Aerosol hair sprays traditionally were formulated to contain 90-95% VOC in the form of ethanol and hydrocarbon propellants. In April 1996, the EPA published the first nationwide VOC regulations for consumer and commercial products, requiring all hair spray to meet an 80% VOC limit by March 1997. Air pollution issues in heavily populated metropolitan areas such as California are required to have more stringent regulations than the EPA, making these areas the bellwether for mass VOC regulations. The California Air Resources Board has had an 80% VOC limit in effect since 1993 and currently plans to enforce a 55% VOC limit on hair sprays by mid-year 1999. Other states with highly populated areas, such as New York, Connecticut and Texas, have also considered enacting a 55% VOC limit.
The 55% VOC limit is much more of a challenge from a technical perspective than the 80% limit because the addition of large amounts of water to the hair spray formulation negatively affects both the hold performance and spray characteristics of the hair spray. Water impacts hold performance because it contributes to an increase in solution viscosity and surface tension. This results in increased initial curl droop and extends both tack time and dry time. Spray performance is impacted because an increase in viscosity (generally greater than 15 centipoise) of the spray solution leads to coarser, wetter sprays which are inefficient in coating the hair. In addition, the introduction of water causes compatibility problems in the ethanol/hydrocarbon solvent/propellant systems used for hair sprays, and can also lead to corrosion problems in steel cans used as vessels for the hair sprays.
Water can also cause the composition, when sprayed, to form droplets or beads on the hair. These beads leave undesirable visible residue on the hair when dried, and can impart a raspy feel to the hair when combed. Water soluble hair fixative resins, when used in low VOC hair styling formulations, are also more likely to become tacky after being applied to the hair. The water soluble hair fixative resins in a low VOC hair styling formulations may also have poor curl retention properties due to their inability to dry completely when applied to the hair.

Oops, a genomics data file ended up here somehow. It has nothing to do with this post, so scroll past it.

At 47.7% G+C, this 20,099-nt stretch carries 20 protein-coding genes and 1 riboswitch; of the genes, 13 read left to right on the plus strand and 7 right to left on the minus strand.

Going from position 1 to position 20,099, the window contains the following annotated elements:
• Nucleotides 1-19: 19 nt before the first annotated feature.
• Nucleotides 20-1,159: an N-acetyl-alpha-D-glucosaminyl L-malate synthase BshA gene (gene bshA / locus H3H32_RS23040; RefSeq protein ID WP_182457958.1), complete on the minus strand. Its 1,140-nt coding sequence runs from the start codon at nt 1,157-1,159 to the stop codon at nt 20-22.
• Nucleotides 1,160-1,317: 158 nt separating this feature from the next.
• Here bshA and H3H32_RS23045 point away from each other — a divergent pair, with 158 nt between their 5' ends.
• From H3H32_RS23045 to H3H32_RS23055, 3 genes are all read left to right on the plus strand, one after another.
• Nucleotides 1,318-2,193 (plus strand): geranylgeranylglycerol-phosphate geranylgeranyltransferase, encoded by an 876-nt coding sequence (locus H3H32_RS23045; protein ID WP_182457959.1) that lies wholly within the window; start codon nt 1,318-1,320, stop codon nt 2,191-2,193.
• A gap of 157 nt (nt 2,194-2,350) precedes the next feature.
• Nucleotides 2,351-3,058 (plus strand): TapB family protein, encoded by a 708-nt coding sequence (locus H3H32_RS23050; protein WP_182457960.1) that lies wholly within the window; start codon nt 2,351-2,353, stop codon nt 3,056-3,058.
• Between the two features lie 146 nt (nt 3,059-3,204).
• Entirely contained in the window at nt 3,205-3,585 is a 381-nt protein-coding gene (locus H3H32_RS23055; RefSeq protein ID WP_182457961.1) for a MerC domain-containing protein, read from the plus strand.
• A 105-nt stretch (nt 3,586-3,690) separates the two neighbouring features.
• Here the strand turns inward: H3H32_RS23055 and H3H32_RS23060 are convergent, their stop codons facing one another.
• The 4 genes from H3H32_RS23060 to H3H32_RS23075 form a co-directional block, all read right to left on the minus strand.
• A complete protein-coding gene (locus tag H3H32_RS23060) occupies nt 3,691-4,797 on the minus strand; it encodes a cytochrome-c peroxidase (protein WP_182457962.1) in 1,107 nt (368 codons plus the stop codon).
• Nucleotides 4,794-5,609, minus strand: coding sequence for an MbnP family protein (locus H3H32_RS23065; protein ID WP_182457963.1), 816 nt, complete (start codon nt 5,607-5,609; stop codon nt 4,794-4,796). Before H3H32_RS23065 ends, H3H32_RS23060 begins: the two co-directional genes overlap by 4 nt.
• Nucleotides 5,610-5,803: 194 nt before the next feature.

These undesirable properties become particularly severe when the hair styling formulation contains 15 weight percent or more water. As a result, hair styling formulators have begun to redesign their hair styling compositions in order to formulate hair styling compositions or hair sprays which achieve low VOC levels, but yet which are acceptable for their intended use. In this regard, hair style formulators have focussed on using solvents which are not classified as VOCs and on developing resins which are suitable in low VOC formulations. A resin is considered suitable when it can be applied to the hair in a carrier at low VOC and form a smooth feeling film and is resistant to cracking or breaking when combed. An example of a low VOC hair styling formulation already developed is U.S. Pat. No. 5,176,898 to Goldberg, et al., which discloses an aqueous hair spray formulation having less than 80 weight percent VOC. The aqueous hair spray formulation contains from 1 to 10 weight percent volatile silicone, preferably cyclomethicone or dimethicone copolyol, from 15 to 40 weight percent water/alcohol solution, from 5 to 60 weight percent propellant, from 1 to 10 weight percent water soluble hair fixative resin, and from 0.05 to 3.0 weight percent neutralizer/plasticizer.
The present invention is directed to an alkyl allyl monomer and polymers thereof, particularly an alkyl allyl monomers useful in a hairspray formulation. More particularly the present invention is directed to a hair spray formulation which satisfies low VOC standards now in place and those anticipated in the future, and which overcomes a number of undesirable characteristics found in known low VOC hair spray formulations (i.e., decreased hold, increased tackiness, larger particle size, poor spray patterns, increased drying times, instability due to hydrolysis, increased can corrosion and poor compatibility with the solvent.
The present invention is directed to an alkyl allyl amine represented by the formula:
wherein R1 represents hydrogen or an allyl, R2 represents hydrogen or methyl, n is an integer from 0 to 6, R4, R5 and R6 each independently represent a hydrogen atom, an alkyl group having from 1 to 22 carbon atoms, a cycloalkyl group having 3 to 22 carbon atoms, a cycloalkylene (i.e. an aryl group) having 6 to 22 carbon atoms or an alkylaryl group having from 7 to 22 carbon atoms.